Bentley Borrows Trick from NASA, Creates 53-Gigapixel Mulsanne Picture

Enhance. *tapping keyboard* Enhance. *tapping keyboard* Enhance.

NASA Camera Bentley
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To capture a massive, one-of-a-kind picture of the new Mulsanne Extended Wheelbase crossing the Golden Gate Bridge, Bentley borrowed a technique traditionally used by NASA to capture pictures of Mars. The resulting image? A 53-gigapixel masterpiece that, if printed out at full resolution, would be larger than a football field.

To create the photo, photographer Simon Stock chose a vantage point about 2,300 feet away from the Rose Gold-and-Magnetic-colored Mulsanne driving across the bridge. It took Stock's team of five—one photographer and four computer technicians—six months of planning just to prepare for the shoot. Then came eight days of shooting to capture 700 high-resolution images, followed by three months of post-production to stitch the pictures together. It's the same process NASA has refined over decades to create panoramic photos of the Martian surface from the images sent back by its rovers.

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The resulting image is nothing short of incredible. In the wide angle view, the car is barely visible; zoom all the way in, though, and you can identify nearly every one of the 4,500 individual stitches in the Winged B logo sewn onto the passenger seat headrest. Bentley said the point of the photograph was to draw attention to detail, bespeaking the detail the woodworkers and seamstresses and metal finishers in Crewe infuse into every Mulsanne.

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In case the gearhead in you is curious, Stock shot the image with a Nikon D810 camera and a variety of lenses ranging up to a 1,200-mm telephoto—a piece of glass so large it dwarfs the camera and is usually built with two carry handles. Even with all the high-tech equipment, the shoot wasn't easy; the Golden Gate is designed to sway more than 20 feet in the breeze, a variance that wound up testing the precision of the final product.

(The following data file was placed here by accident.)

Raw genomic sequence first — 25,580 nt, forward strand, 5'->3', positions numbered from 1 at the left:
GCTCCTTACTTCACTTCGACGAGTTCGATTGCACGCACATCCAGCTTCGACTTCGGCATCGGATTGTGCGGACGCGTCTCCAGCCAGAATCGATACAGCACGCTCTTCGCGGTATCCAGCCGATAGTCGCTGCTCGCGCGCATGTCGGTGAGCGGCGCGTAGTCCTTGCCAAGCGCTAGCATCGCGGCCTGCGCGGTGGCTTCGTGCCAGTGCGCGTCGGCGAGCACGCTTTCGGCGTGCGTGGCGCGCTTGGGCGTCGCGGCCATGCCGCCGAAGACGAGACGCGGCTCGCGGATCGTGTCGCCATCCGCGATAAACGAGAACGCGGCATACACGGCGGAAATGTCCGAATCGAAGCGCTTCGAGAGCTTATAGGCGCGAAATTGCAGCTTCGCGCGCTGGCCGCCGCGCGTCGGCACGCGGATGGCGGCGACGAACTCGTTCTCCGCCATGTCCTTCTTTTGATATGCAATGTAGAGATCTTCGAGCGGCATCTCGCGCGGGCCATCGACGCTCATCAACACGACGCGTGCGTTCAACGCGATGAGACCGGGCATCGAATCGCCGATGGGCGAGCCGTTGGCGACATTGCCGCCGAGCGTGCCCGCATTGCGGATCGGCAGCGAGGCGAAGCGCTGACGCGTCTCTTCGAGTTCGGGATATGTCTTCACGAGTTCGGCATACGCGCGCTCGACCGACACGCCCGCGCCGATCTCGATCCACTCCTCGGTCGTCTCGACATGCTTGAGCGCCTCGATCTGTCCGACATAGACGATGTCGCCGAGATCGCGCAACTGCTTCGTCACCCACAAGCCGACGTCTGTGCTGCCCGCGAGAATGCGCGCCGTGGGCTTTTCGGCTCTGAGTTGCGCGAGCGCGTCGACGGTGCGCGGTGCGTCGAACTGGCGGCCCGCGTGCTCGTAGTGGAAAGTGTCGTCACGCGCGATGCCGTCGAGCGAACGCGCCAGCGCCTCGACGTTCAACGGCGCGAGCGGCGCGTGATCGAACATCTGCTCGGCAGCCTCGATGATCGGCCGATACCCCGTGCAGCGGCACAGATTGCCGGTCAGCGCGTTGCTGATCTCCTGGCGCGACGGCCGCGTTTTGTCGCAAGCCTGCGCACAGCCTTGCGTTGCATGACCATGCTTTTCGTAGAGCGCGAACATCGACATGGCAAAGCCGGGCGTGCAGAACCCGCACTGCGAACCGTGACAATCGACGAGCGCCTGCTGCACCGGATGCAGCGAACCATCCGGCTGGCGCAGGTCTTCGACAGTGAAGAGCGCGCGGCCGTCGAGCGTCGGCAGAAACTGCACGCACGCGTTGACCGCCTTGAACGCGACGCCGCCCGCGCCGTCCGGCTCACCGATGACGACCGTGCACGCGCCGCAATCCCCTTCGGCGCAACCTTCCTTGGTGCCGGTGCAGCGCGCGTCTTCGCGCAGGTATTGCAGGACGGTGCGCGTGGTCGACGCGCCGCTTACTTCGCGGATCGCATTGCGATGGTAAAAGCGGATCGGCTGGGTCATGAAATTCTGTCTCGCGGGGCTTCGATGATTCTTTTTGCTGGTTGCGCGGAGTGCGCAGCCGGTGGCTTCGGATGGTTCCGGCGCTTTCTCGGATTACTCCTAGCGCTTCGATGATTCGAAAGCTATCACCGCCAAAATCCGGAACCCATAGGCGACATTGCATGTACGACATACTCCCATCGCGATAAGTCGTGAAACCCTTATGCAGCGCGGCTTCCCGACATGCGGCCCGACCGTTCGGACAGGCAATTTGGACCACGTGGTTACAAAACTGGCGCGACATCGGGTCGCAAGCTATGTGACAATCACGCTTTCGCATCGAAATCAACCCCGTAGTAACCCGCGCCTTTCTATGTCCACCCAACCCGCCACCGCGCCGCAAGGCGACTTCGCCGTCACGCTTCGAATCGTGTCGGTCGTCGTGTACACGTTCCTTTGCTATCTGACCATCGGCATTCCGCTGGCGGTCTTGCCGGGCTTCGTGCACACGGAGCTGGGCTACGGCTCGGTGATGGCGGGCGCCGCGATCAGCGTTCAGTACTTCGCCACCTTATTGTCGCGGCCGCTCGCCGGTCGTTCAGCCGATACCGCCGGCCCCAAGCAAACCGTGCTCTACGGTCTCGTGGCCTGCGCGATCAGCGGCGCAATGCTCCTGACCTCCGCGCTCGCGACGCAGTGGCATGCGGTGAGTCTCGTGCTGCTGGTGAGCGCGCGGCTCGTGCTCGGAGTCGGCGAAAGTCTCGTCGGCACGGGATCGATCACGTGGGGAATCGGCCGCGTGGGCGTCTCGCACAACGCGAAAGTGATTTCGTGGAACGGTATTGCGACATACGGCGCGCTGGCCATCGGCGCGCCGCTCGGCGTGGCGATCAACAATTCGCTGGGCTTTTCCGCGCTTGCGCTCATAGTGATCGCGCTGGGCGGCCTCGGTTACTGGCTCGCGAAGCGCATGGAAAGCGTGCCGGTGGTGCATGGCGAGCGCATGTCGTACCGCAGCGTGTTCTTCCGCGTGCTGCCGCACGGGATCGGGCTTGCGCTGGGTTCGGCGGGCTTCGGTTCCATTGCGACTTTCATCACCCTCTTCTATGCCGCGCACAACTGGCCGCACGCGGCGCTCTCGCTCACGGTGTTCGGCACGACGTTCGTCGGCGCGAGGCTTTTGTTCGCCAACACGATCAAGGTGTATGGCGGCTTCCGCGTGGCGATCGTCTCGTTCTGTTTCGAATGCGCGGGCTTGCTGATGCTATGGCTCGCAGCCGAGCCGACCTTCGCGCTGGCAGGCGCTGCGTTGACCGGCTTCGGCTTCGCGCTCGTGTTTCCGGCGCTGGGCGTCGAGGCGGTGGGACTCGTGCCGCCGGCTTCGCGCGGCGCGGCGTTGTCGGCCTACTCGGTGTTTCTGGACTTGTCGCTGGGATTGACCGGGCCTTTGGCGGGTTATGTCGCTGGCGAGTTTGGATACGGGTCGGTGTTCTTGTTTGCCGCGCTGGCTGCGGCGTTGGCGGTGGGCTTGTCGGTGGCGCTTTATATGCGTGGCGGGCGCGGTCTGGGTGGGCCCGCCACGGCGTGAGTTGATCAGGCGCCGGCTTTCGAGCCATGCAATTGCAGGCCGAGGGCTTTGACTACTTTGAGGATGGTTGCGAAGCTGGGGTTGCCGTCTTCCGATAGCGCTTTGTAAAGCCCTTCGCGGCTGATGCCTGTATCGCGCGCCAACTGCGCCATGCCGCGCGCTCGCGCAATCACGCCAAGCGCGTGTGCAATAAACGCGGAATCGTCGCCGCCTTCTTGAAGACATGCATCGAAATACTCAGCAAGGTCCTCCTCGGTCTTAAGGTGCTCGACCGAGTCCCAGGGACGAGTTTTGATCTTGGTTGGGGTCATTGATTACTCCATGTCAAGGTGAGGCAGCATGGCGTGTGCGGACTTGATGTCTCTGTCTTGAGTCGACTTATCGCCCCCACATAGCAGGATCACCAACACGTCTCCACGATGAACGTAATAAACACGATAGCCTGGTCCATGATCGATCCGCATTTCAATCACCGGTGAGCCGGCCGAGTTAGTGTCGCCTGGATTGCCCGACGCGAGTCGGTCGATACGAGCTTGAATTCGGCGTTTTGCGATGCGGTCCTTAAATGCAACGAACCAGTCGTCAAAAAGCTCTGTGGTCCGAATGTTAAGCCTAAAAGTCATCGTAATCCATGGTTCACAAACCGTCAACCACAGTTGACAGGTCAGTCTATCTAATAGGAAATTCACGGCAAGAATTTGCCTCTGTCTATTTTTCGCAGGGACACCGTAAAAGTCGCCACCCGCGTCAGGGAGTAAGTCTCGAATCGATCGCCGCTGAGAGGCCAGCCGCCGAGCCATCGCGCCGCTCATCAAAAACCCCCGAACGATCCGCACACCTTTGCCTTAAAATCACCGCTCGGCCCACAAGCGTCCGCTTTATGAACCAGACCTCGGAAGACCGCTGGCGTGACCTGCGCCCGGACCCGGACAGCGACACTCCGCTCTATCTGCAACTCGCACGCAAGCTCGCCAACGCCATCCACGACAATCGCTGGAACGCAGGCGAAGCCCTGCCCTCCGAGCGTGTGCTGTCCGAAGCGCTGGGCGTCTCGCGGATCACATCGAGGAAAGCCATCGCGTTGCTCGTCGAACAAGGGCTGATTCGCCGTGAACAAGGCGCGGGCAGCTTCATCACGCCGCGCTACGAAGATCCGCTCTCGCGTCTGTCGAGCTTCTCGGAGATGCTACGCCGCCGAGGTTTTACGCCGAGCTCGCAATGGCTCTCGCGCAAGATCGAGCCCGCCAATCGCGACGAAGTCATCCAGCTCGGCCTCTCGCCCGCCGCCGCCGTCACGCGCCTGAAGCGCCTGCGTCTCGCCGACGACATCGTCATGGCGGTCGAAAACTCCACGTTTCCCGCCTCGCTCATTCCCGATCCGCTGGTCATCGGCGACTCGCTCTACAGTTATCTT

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Even ordinary tasks became a headache when dealing with an image so large. Simply saving it every day during the post-production work took four hours. Since it takes 400 hours to build an extended-wheelbase Mulsanne, Bentley could have built three and a half of them in the time it took Stock’s crew to finish the image

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When you’re finished ogling the fruits of space exploration technology aimed at a $340,000 Bentley, zooming all the way in on the Mulsanne cabin opens up options to take a 360-degree virtual tour and configure your own version of the car. It may be the most fun you can have with a Bentley for free.

Obviously, The Drive lacks the ability to post the picture in its entirety here—our servers would probably explode if we tried—but you can explore the full-scale image on Bentley's website by clicking here.

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